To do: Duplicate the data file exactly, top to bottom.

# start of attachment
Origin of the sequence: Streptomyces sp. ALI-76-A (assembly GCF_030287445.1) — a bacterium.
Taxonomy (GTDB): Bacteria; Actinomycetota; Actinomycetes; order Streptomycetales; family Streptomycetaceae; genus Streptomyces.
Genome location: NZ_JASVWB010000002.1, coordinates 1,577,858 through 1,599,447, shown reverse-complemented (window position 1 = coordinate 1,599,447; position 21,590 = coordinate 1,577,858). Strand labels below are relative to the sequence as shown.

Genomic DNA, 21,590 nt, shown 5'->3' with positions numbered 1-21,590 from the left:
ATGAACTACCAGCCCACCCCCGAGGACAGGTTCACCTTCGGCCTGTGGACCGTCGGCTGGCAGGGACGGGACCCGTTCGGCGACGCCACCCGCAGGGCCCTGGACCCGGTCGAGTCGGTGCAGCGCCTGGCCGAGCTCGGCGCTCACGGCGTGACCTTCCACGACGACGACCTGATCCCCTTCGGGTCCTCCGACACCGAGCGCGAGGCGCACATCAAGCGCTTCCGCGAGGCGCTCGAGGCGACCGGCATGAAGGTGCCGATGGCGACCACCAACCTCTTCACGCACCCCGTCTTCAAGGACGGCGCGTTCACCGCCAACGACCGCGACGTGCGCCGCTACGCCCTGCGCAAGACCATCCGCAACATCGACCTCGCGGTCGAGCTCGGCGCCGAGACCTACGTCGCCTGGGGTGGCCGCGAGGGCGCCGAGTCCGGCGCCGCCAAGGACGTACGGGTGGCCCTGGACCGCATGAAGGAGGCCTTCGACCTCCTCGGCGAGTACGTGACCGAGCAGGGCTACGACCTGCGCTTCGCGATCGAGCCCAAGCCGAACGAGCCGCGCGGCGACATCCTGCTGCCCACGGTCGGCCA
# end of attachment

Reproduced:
Origin of the sequence: Streptomyces sp. ALI-76-A (assembly GCF_030287445.1) — a bacterium.
Taxonomy (GTDB): Bacteria; Actinomycetota; Actinomycetes; order Streptomycetales; family Streptomycetaceae; genus Streptomyces.
Genome location: NZ_JASVWB010000002.1, coordinates 1,577,858 through 1,599,447, shown reverse-complemented (window position 1 = coordinate 1,599,447; position 21,590 = coordinate 1,577,858). Strand labels below are relative to the sequence as shown.

Genomic DNA, 21,590 nt, shown 5'->3' with positions numbered 1-21,590 from the left:
ATGAACTACCAGCCCACCCCCGAGGACAGGTTCACCTTCGGCCTGTGGACCGTCGGCTGGCAGGGACGGGACCCGTTCGGCGACGCCACCCGCAGGGCCCTGGACCCGGTCGAGTCGGTGCAGCGCCTGGCCGAGCTCGGCGCTCACGGCGTGACCTTCCACGACGACGACCTGATCCCCTTCGGGTCCTCCGACACCGAGCGCGAGGCGCACATCAAGCGCTTCCGCGAGGCGCTCGAGGCGACCGGCATGAAGGTGCCGATGGCGACCACCAACCTCTTCACGCACCCCGTCTTCAAGGACGGCGCGTTCACCGCCAACGACCGCGACGTGCGCCGCTACGCCCTGCGCAAGACCATCCGCAACATCGACCTCGCGGTCGAGCTCGGCGCCGAGACCTACGTCGCCTGGGGTGGCCGCGAGGGCGCCGAGTCCGGCGCCGCCAAGGACGTACGGGTGGCCCTGGACCGCATGAAGGAGGCCTTCGACCTCCTCGGCGAGTACGTGACCGAGCAGGGCTACGACCTGCGCTTCGCGATCGAGCCCAAGCCGAACGAGCCGCGCGGCGACATCCTGCTGCCCACGGTCGGCCA